For those with osteoarthritis or rheumatoid arthritis, the extra synovial fluid is critically important for lessening joint pain. Research has even shown that walking can help people who suffer migraines! And for all of us, studies have been pointing to the physical and psychological benefits of aerobic exercise. 

Getting your heart rate up is great for blood flow, circulation, and all-over health. Just 15-60 minutes a day of an elevated heart rate and aerobic exercise have an amazing effect on the body. Of course, it’s important to discuss a healthy heart rate with your physician. All of us are different, and your doctor can help you set a target heart rate to reach or let you know if aerobic exercise isn’t safe for you right now. 

How to Start a Healthy Walking Process and Scale-Up 

When you’re starting on your walking journey, it’s important to start low and go slow. Just like any other type of exercise, if you decide to go from 0 to 100 in a short period, you’re going to end up feeling terrible. Start with a very achievable goal and build up slowly. It can help to set an ultimate goal to reach, whether it’s taking your children or grandchildren to the park, walking a certain number of blocks, or just feeling better in general! 

That ultimate goal will help you to stay motivated and focused, even when you’re tired and sore. You have to be willing to put in the work to reach that goal because it will take time and you’ll run into some resistance from your own body. Sometimes you’ll feel a little push back or a bit of discomfort as your body grows and as your muscles respond to stress.

As you exercise, your muscles will feel stressed before they get bigger and stronger. If you’re not stressing those muscles, they’re going to atrophy and you’re going to be de-conditioned. The next time you try, it may hurt when you get up and walk. That’s why it’s important to set a routine and a habit of walking. 

A great way to build that habit is to find a support group or walking partner. Try reaching out to a family member or a friend to get together and go for a walk a couple of days a week. It will help you stay motivated to keep at it because you’ll have someone to talk to and to be encouraged by. I know that when I work out if I have a workout buddy that I know is going to be there when my alarm goes off in the morning before work, it’s a lot harder for me to stay in bed. Having a walking buddy is great for accountability. Where it might be easy to blow off the exercise if it’s just you, it’s a lot harder if you’re letting someone else down.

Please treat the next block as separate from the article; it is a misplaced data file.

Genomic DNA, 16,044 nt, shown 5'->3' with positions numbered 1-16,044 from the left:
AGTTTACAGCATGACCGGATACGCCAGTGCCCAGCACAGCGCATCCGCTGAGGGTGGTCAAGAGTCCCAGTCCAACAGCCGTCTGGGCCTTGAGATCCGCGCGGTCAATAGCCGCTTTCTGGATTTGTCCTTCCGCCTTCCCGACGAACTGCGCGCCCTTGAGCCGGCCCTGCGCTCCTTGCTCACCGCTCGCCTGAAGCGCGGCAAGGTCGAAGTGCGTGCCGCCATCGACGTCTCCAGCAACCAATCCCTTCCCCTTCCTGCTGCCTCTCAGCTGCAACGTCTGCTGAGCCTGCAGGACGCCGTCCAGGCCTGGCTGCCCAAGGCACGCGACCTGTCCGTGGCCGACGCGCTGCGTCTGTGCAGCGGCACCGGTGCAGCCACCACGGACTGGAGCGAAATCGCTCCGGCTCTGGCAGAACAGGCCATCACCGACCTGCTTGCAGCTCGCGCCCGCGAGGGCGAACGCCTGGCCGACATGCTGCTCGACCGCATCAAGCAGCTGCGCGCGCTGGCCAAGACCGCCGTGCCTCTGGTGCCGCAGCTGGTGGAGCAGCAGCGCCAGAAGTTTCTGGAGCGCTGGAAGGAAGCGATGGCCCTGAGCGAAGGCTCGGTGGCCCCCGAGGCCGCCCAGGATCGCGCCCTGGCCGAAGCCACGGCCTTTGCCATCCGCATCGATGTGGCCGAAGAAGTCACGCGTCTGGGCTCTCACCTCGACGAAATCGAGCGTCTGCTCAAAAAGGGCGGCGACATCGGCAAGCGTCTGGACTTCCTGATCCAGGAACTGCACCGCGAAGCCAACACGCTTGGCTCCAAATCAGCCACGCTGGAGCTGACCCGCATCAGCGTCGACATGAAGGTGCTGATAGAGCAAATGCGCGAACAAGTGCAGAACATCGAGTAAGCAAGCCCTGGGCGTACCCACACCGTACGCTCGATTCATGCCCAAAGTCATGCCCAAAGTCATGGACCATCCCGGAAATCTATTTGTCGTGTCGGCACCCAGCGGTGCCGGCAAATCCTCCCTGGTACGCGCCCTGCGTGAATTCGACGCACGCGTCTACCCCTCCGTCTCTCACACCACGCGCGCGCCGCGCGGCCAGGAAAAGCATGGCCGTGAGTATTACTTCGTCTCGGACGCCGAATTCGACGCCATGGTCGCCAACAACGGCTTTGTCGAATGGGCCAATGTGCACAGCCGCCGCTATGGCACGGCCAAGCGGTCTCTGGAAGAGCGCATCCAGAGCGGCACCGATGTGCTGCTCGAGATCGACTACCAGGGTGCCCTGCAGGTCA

The Multidisciplinary Approach to Pain Management Includes Walking!

I’m an anesthesiologist, but I did a fellowship in pain management and I’m a pain management physician. I first decided to do pain management because I had a back injury when I was young. I had a herniated disc and an epidural steroid injection, which is something that I do for others today. It was debilitating, and I couldn’t do a lot of the things I wanted to. Chronic pain starts to play with your emotions and you can end up feeling stuck and helpless.

When I was going through my treatment for the injury, I had a pain doctor who proposed this treatment plan for me. He told me that if I followed this treatment plan, I would maximize my ability to do the things I wanted to do. 

I’m now an osteopathic physician, which means that I’ve had more extensive training than most physicians on the musculoskeletal system.

There are so many layers to that system and so many minute ways for things to go wrong or cause some kind of pain. The body is an entire system, made up of other delicate systems and each of these individual parts needs to be functioning well for you to move the way you want to move. When there’s a problem, you feel it. Whether or not you can see that problem on an MRI is largely irrelevant. However, there are very few of those problems that you can’t see on the MRI that are not made better with exercise.

Remember, it’s probably not going to be easy or pain-free at first, but the benefits to your mental and physical health will be more than worth it! It kickstarts the process of taking your life back from chronic pain. When you make the choice to get out and start walking, you’re starting to tell your body, I know that it hurts, but I’m going to do it anyway.